There was a significant difference in TAPSE values between the healthy group and the PH groups after controlling for weight (P < .05). Posthoc multiple comparison procedures identified significant differences between all groups and subgroups (all P < .01), except between the mild and moderate PH groups (P = .99). Indeed, TAPSE values were lower in the mild and moderate PH groups than in the normal group (P < .01) but stayed within the confidence bands (Fig 3a,b). Conversely, TAPSE values in the severe group were below the 2.5th centile (ie, outside of the reference range established with 50 healthy dogs [Fig 3c]). When considering only the reference limits, the sensitivity of the reference interval was 100% for severe PH. When taking the confidence bands into account, the sensitivity was 67% for severe PH. For the normal dogs, the specificity of the reference interval was 100% but the reference intervals were not validated on a new set of normal dogs. Detailed examination of the plots indicated that the 1 dog with the lowest TAPSE value had the highest tricuspid valve regurgitation velocity (6.9 m/s) in association with right-sided congestive heart failure and severe cardiac chamber enlargement. Interestingly, the 1 dog with mild PH that had right-sided congestive heart failure had the lowest TAPSE value of that group of animals, which also fell between the lower reference limit and the confidence band. This dog had severe tricuspid valve regurgitation, which was attributed to chronic atrioventricular valve disease (Fig 3a).


Figure 3. Scatter plots with 2.5th and 97.5th centiles (solid lines) of tricuspid annular plane systolic excursion (TAPSE) (cm) from the dogs included in the mild (a), moderate (b), and severe (c) pulmonary hypertension (PH) groups against weight (kg). The dashed lines delineate the confidence bands. (a) The only animal in the group of dogs with mild PH that presented with congestive heart failure had the lowest TAPSE value (indicated by circle). (c) Only 3 animals in the group of dogs with severe PH were free of signs of congestive heart failure (indicated by pentagon). The dog with the highest tricuspid valve regurgitation velocity (6.9 m/s) had the lowest TAPSE value (indicated by circle).

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  1. Top of page
  2. Abstract
  3. Materials and Methods
  4. Results
  5. Discussion
  6. Acknowledgments
  7. References
  8. Supporting Information

This study showed that TAPSE measurement is easily obtainable with a standard echocardiography system, and has adequate intra- and interobserver agreement. When applied to dogs with PH, a disease that can alter right ventricular function, TAPSE values were significantly decreased compared with the reference range established from a sample of healthy dogs. Moreover, TAPSE was typically below the lower limit of this interval in dogs included in the severe PH group.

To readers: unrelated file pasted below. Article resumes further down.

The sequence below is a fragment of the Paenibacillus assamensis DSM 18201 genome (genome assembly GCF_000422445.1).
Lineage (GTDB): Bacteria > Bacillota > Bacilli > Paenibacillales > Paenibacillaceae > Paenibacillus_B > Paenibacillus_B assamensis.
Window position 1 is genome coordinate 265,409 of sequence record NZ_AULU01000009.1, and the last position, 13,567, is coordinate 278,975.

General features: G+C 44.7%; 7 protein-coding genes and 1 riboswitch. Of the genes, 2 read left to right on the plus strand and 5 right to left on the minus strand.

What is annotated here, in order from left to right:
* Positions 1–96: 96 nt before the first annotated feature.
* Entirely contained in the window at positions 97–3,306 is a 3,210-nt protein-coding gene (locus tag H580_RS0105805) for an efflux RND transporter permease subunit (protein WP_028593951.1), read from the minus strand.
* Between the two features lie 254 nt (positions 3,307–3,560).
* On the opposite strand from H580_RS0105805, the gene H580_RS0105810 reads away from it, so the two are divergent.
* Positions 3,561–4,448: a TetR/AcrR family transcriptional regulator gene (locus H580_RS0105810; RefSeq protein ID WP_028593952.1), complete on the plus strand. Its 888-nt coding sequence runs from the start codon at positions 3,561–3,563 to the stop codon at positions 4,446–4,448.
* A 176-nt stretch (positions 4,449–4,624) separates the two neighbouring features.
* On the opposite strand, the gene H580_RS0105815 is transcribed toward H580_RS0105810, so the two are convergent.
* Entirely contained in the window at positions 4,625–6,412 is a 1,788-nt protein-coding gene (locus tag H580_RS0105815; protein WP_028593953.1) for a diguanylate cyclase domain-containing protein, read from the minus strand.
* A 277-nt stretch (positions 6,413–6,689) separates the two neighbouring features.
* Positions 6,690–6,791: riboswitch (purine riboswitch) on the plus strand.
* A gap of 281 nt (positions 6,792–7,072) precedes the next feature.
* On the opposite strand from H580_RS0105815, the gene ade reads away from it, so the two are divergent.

Alteration in right ventricular function has been identified as an independent negative prognostic indicator in numerous studies evaluating the outcome of human patients with heart failure secondary to dilated or ischemic cardiomyopathy.[26] Conversely, little information is available on dogs because the assessment of RV systolic function has been challenging. Among the noninvasive methods that have been validated in dogs, gated radionuclide ventriculography has been shown to accurately assess RV ejection fraction and RV filling and emptying rates when compared with cardiac magnetic resonance imaging, but this technique is expensive and its availability limited.[27] As for echocardiography, the challenges for RV performance assessment are linked to the inherently complex RV geometry, a heavily trabeculated inner surface with poor endocardial definition, anatomically separate inflow and outflow which can only be seen from separate views, and the load dependency, in combination with the lower accuracy of most conventional echocardiographic parameters in comparison with invasive measures.[28] Tissue Doppler imaging (TDI)-derived right ventricular myocardial motion has been shown to be a satisfactory method to assess the systolic function of the basal segments of the RV, but these measurements are more difficult to obtain than TAPSE, and the technology is only available on a limited number of ultrasound systems.[29, 30] Right ventricular Tei index, an index of myocardial performance, has been evaluated in healthy dogs and in dogs with right heart disease, but the need for 2 different echocardiographic views and therefore 2 different cardiac cycles increases the variability of the measurement.[31, 32] In addition, the use of Tei index is limited by the absence of the isovolumic periods in the normal RV as well as the pseudonormalization of the index when RA pressure is increased. Indeed, increased RA pressure determines a shortening of the isovolumic relaxation time, which will result in a decreased value of the Tei index.[33]